Some Small Thoughts on Meditation

A lovely woman I know wants to learn more about meditation, and that has me thinking about my own practice. I thought I'd share some of the bits and pieces that I've cobbled together over the years. It doesn't make up a totally orthodox whole of any kind, but it's valuable to me. Some parts I've gotten from books, others from classes and teachers, and still others simply through the practice itself.
  • Meditation (or "quiet time" as I call mine, given that it's a generally a blend of meditation and prayer) is hard. It looks like doing nothing, but it's unfamiliar. Most of us are unaccustomed to silence. Some of us (most? all?) are afraid of what might arise in us when we sit down without distractions. If only in this one area, this is the place to be gentle and patient with ourselves.
  • It helps to start small. Whether starting for the first time, or picking back up after a long hiatus, it's nice to start with about 5 minutes. One can always add more time. This is exactly the kind of thing where being respectful of where I really am in my life, instead of where I wish I was is important.
  • I learned very early on that it can be very difficult for me to take quiet time for myself when there are other people home. This tends to be true for women, for caretakers, and for extroverts. I also learned that a parked car by a lake or stream can be a great alternative.
  • I like to set a timer. I'm pretty compulsive about time, and this helps me to let go of the need to check up on myself. If it's the kind that ticks, I put it in a drawer or cupboard so that I only hear the "Ding!"
  • I sit either in a comfortable chair, with both feet on the ground, or else on the floor, with my legs crossed in front of me. I like to hold my hands palms-up, as I discovered in yoga that it's a more open position than hands-down. (A little secret: I do this when I'm listening to people, too. It helps me remember to be open to them, and to let myself be open.)
  • Breathing is so simple that, like much of what happens during quiet time, it's easy to underestimate. Just noticing breath, paying attention to it, helps us to be present (which is what we hope for-- present to ourselves, present to the divine).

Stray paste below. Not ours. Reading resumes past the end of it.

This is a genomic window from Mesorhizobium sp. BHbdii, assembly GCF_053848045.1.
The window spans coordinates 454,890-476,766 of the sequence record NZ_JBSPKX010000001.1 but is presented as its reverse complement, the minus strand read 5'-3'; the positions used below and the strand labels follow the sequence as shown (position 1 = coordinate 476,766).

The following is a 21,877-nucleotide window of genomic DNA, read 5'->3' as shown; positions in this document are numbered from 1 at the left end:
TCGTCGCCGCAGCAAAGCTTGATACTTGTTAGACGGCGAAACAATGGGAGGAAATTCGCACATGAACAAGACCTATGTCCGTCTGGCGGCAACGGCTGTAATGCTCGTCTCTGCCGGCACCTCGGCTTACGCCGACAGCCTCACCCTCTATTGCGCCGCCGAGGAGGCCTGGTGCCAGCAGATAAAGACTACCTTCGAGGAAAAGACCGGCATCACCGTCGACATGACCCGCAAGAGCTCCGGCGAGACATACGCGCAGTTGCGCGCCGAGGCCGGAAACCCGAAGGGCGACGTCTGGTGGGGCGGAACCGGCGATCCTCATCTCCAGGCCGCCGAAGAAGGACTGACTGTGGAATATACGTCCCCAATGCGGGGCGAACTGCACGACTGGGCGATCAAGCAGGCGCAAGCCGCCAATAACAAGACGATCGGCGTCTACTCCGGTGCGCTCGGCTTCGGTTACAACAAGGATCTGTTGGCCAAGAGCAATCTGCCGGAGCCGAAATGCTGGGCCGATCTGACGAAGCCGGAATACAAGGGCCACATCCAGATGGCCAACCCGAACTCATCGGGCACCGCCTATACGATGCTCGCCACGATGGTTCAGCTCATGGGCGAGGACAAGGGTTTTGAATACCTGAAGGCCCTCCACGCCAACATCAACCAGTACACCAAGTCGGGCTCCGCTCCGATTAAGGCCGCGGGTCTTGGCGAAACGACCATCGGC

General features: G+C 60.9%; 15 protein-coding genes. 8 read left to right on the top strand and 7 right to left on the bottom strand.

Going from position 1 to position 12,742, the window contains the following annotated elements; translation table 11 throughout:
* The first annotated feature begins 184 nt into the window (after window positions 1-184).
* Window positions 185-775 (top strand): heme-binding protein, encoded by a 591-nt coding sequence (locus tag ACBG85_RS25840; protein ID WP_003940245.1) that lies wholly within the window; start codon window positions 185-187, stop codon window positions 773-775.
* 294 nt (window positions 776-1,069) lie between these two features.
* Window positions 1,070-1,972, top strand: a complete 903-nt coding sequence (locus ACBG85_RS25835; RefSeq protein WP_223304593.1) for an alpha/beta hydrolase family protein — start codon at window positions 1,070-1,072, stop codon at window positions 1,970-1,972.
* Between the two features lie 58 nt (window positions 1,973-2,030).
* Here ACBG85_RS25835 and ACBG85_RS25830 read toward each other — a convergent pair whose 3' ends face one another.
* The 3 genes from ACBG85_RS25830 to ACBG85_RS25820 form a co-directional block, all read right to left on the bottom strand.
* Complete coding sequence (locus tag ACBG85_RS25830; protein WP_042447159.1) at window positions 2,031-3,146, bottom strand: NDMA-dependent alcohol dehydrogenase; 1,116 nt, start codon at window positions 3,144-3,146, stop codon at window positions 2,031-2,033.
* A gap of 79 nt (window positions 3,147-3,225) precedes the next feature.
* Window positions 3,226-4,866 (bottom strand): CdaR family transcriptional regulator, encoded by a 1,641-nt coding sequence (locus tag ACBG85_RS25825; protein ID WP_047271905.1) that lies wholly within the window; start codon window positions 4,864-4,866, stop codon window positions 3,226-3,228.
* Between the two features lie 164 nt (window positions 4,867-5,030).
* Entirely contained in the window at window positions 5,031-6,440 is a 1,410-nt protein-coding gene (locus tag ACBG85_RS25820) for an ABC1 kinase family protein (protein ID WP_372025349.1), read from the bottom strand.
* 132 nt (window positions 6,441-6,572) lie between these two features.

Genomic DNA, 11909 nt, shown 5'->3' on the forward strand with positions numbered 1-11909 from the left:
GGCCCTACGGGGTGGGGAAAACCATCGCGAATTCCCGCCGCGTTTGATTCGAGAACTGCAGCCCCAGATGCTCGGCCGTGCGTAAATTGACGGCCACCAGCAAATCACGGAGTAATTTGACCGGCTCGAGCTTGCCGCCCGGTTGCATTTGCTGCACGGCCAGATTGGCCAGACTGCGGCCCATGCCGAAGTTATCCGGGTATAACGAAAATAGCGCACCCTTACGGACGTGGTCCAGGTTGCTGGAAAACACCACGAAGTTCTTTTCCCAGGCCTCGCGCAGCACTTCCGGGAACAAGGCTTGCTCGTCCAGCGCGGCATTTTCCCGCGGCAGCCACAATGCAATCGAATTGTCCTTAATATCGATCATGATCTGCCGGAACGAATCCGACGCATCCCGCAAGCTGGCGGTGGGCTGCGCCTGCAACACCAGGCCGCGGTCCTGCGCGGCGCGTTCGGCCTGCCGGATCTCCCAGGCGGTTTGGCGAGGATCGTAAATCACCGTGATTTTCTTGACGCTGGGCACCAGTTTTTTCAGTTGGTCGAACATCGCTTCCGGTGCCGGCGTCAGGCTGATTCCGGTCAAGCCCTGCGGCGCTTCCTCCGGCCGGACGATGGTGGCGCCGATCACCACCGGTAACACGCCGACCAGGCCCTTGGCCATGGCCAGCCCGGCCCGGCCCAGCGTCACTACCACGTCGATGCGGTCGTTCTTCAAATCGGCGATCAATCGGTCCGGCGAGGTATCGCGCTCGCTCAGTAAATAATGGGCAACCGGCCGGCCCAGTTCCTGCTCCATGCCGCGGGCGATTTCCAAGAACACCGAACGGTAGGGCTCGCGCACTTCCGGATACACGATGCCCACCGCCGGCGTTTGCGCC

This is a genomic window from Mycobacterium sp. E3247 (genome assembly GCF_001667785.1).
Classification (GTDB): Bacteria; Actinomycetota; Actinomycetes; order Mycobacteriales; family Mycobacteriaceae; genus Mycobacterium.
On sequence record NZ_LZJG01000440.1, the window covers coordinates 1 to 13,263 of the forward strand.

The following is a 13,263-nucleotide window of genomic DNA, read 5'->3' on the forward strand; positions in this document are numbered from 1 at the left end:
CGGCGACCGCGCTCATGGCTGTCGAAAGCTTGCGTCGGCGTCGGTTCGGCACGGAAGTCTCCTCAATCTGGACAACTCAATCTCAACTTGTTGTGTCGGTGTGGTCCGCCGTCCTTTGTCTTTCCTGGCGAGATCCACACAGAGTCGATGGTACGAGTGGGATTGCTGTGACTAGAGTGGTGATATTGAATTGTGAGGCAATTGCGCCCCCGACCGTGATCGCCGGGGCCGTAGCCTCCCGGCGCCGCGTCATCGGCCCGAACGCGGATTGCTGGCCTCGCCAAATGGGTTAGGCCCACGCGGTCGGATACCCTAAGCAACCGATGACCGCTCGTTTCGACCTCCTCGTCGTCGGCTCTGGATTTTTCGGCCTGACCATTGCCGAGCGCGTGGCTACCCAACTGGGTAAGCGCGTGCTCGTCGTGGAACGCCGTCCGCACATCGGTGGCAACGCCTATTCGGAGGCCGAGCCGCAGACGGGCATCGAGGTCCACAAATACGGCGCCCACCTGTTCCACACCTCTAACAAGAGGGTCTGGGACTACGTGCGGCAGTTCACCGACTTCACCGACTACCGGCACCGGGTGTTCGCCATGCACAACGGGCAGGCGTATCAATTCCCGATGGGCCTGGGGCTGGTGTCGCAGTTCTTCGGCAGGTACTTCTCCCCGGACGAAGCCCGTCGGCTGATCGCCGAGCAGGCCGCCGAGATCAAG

• I store up emotions in all kinds of places. When I'm angry but feel powerless, my arms tingle. When I'm scared, I often tuck my thumbs into my fists. When I feel very peaceful, my hips feel heavy, like they're rooted in the floor. When I sit down for quiet time, I like to mentally scan my body, looking for tension and relaxing where I find it. I start at the top of my head, and work down slowly to my feet. Clenched places for me tend to be my forehead, my shoulders, my arms, my tongue. This varies for everyone.
  • Once I've done a body scan and am paying attention to my breathing, other thoughts will come to mind. That's OK, of course that happens! But it's good to be able to let those thoughts drift by, floating past like a cloud, or a leaf in a stream. If they're worries, we can address them later (provided the house isn't on fire!). This time is a special gift where there's no need to "fix" anything. (I know I'm guilty of thinking that by investing the energy of worry, I'm "fixing" things. It's not true, but it's taking me a long time to unlearn.)
  • Sometimes thoughts of clarity or insight come during quiet time, but it's good to let those drift by, too. If I need them, I remember them. I don't need to scurry like a squirrel, hoarding wisdom for winter.
  • In addition to focusing on breath, sometimes I sit with a word, a small phrase, or an image. I often think of God's love as a particular color of light, and I'll sit for my time, picturing myself surrounded by that light. Other times, if someone has been on my mind, I'll picture them in that light. Any word can be used-- "peace" or "love" are often suggested, but I've found that the word I'm led to sit with can be surprising. It's good to trust God and myself enough to sit with an unexpected word. There have been times I use one word on my inhale, and another on my exhale-- "worry" out and "trust" in is a pair I often return to.
  • In the beginning, I needed solitude and NO DISTRACTIONS for quiet time. Now, I find myself taking it in odd places-- in the doctor's waiting room, in a long line at the grocery store. I've found so much joy in being present in those common places.
  • One last point-- it's not always going to "work." I have to respect where I am, and not try to wrestle myself to get quiet. For me, it's best to let go before frustration takes over, and return to try again later.
I'm sure I've left things out--these are just some initial thoughts.


  1. wonderful advice and how do I know, it makes me desire some quiet time.

  2. Such good words about meditation. (And here I have not yet sat this morning. . . .) What helps me is to remember it is not how the prayer time "seems"--it's just showing up. I set the timer on my microwave, because it's far enough away not to jar me. When I was in NM on my trip with friend Nancy, she set the alarm on her i-phone, which sounded like a harp. That was lovely, but I don't have an i-phone.

  3. I'm late to your post, but I had to let you know how much I loved it. I'm going to remember that tip about holding my hands palms up when listening to others. I'm going to keep working on being respectful of where I am, rather than focusing on where I wish I could be (that one, I fear, will be my lifelong struggle).

  4. Thanks, friends, for your perspectives.


"So keep fightin' for freedom and justice, beloveds, but don't you forget to have fun doin' it. Lord, let your laughter ring forth. Be outrageous, ridicule the fraidy-cats, rejoice in all the oddities that freedom can produce. And when you get through kickin' ass and celebratin' the sheer joy of a good fight, be sure to tell those who come after how much fun it was."
-Saint Molly Ivins